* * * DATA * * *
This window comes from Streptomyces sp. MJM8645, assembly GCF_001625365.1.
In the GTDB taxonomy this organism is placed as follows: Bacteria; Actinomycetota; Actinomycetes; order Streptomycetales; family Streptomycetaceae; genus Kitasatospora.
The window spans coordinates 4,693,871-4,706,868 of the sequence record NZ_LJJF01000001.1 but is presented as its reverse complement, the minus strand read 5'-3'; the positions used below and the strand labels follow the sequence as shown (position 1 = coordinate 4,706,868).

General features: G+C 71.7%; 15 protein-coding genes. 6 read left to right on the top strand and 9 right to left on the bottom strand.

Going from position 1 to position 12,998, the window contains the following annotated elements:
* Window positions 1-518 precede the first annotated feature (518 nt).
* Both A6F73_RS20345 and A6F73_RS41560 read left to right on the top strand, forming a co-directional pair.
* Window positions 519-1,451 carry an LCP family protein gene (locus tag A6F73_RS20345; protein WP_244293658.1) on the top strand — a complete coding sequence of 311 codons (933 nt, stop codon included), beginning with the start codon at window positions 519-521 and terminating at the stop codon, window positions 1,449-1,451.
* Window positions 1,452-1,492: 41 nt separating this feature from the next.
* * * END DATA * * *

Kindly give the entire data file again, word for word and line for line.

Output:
This window comes from Streptomyces sp. MJM8645, assembly GCF_001625365.1.
In the GTDB taxonomy this organism is placed as follows: Bacteria; Actinomycetota; Actinomycetes; order Streptomycetales; family Streptomycetaceae; genus Kitasatospora.
The window spans coordinates 4,693,871-4,706,868 of the sequence record NZ_LJJF01000001.1 but is presented as its reverse complement, the minus strand read 5'-3'; the positions used below and the strand labels follow the sequence as shown (position 1 = coordinate 4,706,868).

General features: G+C 71.7%; 15 protein-coding genes. 6 read left to right on the top strand and 9 right to left on the bottom strand.

Going from position 1 to position 12,998, the window contains the following annotated elements:
* Window positions 1-518 precede the first annotated feature (518 nt).
* Both A6F73_RS20345 and A6F73_RS41560 read left to right on the top strand, forming a co-directional pair.
* Window positions 519-1,451 carry an LCP family protein gene (locus tag A6F73_RS20345; protein WP_244293658.1) on the top strand — a complete coding sequence of 311 codons (933 nt, stop codon included), beginning with the start codon at window positions 519-521 and terminating at the stop codon, window positions 1,449-1,451.
* Window positions 1,452-1,492: 41 nt separating this feature from the next.